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  • 1 month later...

http://news.cnet.com/8301-11386_3-10365288-76.html

U.S. troops in Afghanistan are now starting to receive the first of thousands of a new vehicle intended for treacherous mountain roads and tight urban lanes.

The Defense Department said Wednesday that it had loaded seven M-ATVs (for "mine-resistant, ambush-protected all-terrain vehicles") onto a pair of aircraft for deployment to Afghanistan. Over the course of the next year, the military expects to field more than 6,600 of the vehicles (Click for a PDF of the M-ATV's brochure).

The M-ATV fits into a middle ground between up-armored Humvees, which it will be replacing in Afghanistan, and the hulking MRAP mine-resistant vehicles that the Pentagon has been sending in large numbers to Iraq over the last couple of years. While MRAPs have proved effective in protecting passengers against improvised explosive devices, they are often too large and too heavy for the roadways soldiers often need to patrol. And they're not exactly designed for off-roading.

Mine-resistant vehicles are characterized in part by their intrinsic armoring and by a V-shaped hull that helps to deflect the force of explosions at ground level. Humvees, meanwhile, weren't originally designed with IEDs in mind and have had to use add-on armor to gain some measure of protection.

The Oshkosh M-ATV weighs in at about 11 tons, which is only half as heavy as the average MRAP, and 5 tons lighter than the lightest MRAP. (Humvees are in the range of 5 tons apiece.) It can carry four passengers plus a gunner, and can handle a payload of 4,000 pounds.

M-ATVs on C-17

A pair of M-ATVs are strapped down in a C-17 aircraft on Wednesday, awaiting shipment to Afghanistan.

(Credit: U.S. Air Force photo/James M. Bowman

The new vehicle is powered by a 370-horsepower Caterpillar C7 engine, with an Allison 3500 SP transmission. It's built on Oshkosh's TAK-4 independent suspension system, which the company says has been used already on more than 10,000 Medium Tactical Vehicle Replacements (MTVRs) supplied to the Marines and Seabees.

In the field, the M-ATV is expected to support small-unit combat operations in challenging rural, mountainous, and urban environments.

Through the end of the year, when transport by sea is scheduled to begin, the U.S. Air Force expects to airlift between 300 and 500 M-ATVs per month from Charleston Air Force Base in South Carolina. The 437th Aerial Port Squadron there has already dispatched more than 3,700 MRAPs overseas.

Oshkosh received its initial delivery order from the Pentagon at the end of June. The deal was valued at $1.05 billion for 2,244 of the M-ATVs.

Update, 1:18 p.m. PDT: Oshkosh said Thursday that to date it has received orders valued at $2.3 billion for 4,296 M-ATVs, including spare parts and support services.

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C'est le modèle civil (devenu invendable aux USA à cause de sa consommation d'essence) qui passe sous contrôle chinois, pas le véhicule militaire.

2 nouvelles :

- Le choix pour le JLTV n'est toujours pas fait mais techniquement le programme avance vite : http://www.military.com/features/0,15240,202788,00.html

- Chrysler propose de remplacer les Hummer par des jeep J8 militarisés :

"The Jeep J8 is a military version of Chrysler’s Jeep Wrangler. It comes with both diesel and gasoline engines, said Ken Bergquist, a vice president with JGMS. The company is pitching the J8 as a light patrol or border patrol vehicle, personnel or cargo carrier, communications vehicle or ambulance, he said.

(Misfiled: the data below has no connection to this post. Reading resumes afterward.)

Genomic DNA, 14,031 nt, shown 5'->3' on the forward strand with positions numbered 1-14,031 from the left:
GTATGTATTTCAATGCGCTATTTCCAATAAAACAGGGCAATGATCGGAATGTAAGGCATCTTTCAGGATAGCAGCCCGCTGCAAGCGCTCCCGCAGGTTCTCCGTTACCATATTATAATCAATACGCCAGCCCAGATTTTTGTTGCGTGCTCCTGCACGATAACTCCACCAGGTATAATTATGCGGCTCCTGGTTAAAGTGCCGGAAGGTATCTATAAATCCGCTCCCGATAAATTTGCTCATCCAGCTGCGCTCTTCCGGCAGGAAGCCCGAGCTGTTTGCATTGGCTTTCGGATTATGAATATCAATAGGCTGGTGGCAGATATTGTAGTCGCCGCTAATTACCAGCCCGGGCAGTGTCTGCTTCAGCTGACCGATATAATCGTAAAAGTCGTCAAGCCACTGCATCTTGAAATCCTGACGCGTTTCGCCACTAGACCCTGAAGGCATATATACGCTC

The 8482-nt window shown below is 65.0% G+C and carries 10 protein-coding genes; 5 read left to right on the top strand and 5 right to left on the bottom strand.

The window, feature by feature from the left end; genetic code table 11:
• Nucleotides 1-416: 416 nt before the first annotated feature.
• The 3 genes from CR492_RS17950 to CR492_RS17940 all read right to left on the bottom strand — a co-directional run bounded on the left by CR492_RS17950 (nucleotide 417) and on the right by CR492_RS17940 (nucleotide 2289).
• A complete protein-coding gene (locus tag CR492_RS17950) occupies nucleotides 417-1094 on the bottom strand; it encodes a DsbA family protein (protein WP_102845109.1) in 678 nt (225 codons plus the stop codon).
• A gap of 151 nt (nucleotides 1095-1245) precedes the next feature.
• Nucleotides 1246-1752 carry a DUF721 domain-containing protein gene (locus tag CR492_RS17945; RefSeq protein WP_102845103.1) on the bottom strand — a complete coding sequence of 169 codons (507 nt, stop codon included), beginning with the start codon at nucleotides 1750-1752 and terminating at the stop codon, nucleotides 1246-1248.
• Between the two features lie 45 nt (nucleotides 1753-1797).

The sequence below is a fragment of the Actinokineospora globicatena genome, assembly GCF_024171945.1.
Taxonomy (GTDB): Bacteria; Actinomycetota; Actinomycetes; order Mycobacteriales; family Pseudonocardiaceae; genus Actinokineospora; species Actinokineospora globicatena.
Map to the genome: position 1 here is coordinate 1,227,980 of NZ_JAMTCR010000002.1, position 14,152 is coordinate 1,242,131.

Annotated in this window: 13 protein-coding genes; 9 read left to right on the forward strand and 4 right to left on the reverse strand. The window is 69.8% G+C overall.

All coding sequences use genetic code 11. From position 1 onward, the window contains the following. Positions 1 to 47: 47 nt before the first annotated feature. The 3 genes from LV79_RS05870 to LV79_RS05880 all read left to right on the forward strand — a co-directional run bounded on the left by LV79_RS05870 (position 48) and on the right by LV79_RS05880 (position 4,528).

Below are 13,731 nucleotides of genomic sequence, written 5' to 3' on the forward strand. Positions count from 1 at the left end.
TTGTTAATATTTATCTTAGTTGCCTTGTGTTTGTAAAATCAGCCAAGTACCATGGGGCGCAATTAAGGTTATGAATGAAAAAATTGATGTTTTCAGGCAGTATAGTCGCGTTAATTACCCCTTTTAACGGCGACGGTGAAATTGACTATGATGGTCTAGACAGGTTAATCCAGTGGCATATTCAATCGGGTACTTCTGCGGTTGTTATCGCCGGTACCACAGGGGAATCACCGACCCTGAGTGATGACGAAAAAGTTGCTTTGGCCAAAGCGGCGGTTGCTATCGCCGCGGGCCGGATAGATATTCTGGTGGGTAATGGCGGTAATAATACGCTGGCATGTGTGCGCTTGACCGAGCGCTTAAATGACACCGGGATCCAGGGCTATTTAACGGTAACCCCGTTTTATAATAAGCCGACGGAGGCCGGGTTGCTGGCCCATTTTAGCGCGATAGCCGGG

It’s not a vehicle you’d use in a high-IED threat environment, he said, but it would serve a lot of missions that you don’t need a Humvee for. Also, he said, the Army could own three J8s for the cost of one Humvee."

http://www.defensetech.org/archives/005050.html

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Pour moi ça semble évident qu'il faut deux véhicules pour remplacer les Humvee:

-Un blindé et MRAP pour faire la guerre qui remplacera les actuels humvee blindés.

-Une grosse Jeep comme voiture de liaison/logistique qui sera uniquement utilisée aux états unis, et dans les pays en paix x ou sur les grosses bases.

C'est un peu overkill d'acheter uniquement des montres style M-ATV pour faire de la liaison entre deux bases aux Etats Unis, pareil pour nous (dans une moindre mesure cela dit) avec le PVP qui est censé remplacer le P4.

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C'est le modèle civil (devenu invendable aux USA à cause de sa consommation d'eesence) qui passe sous contrôle chinois, pas le véhicule militaire.

2 nouvelles :

- Le choix pour le JLTV n'est toujours pas fait mais techniquement le programme avance vite : http://www.military.com/features/0,15240,202788,00.html

- Chrysler propose de remplacer les Hummer par des jeep J8 militarisés :

"The Jeep J8 is a military version of Chrysler’s Jeep Wrangler. It comes with both diesel and gasoline engines, said Ken Bergquist, a vice president with JGMS. The company is pitching the J8 as a light patrol or border patrol vehicle, personnel or cargo carrier, communications vehicle or ambulance, he said.

It’s not a vehicle you’d use in a high-IED threat environment, he said, but it would serve a lot of missions that you don’t need a Humvee for. Also, he said, the Army could own three J8s for the cost of one Humvee."

http://www.defensetech.org/archives/005050.html

Hummer est une marque de GM/DaimlerChrysler ... L'ancien proprio de hummer AM Genral  ne produit plus de H1 civil depuis 2006, seul les H2 sur base ford sont encore en vente. Les H3 sont produit par GM directement.

Ni AM Corporation ni AM General ne deviennent chinois§. Seule la marque Hummer a été racheté et probablemlent les droit sur les modeles H2 et H3.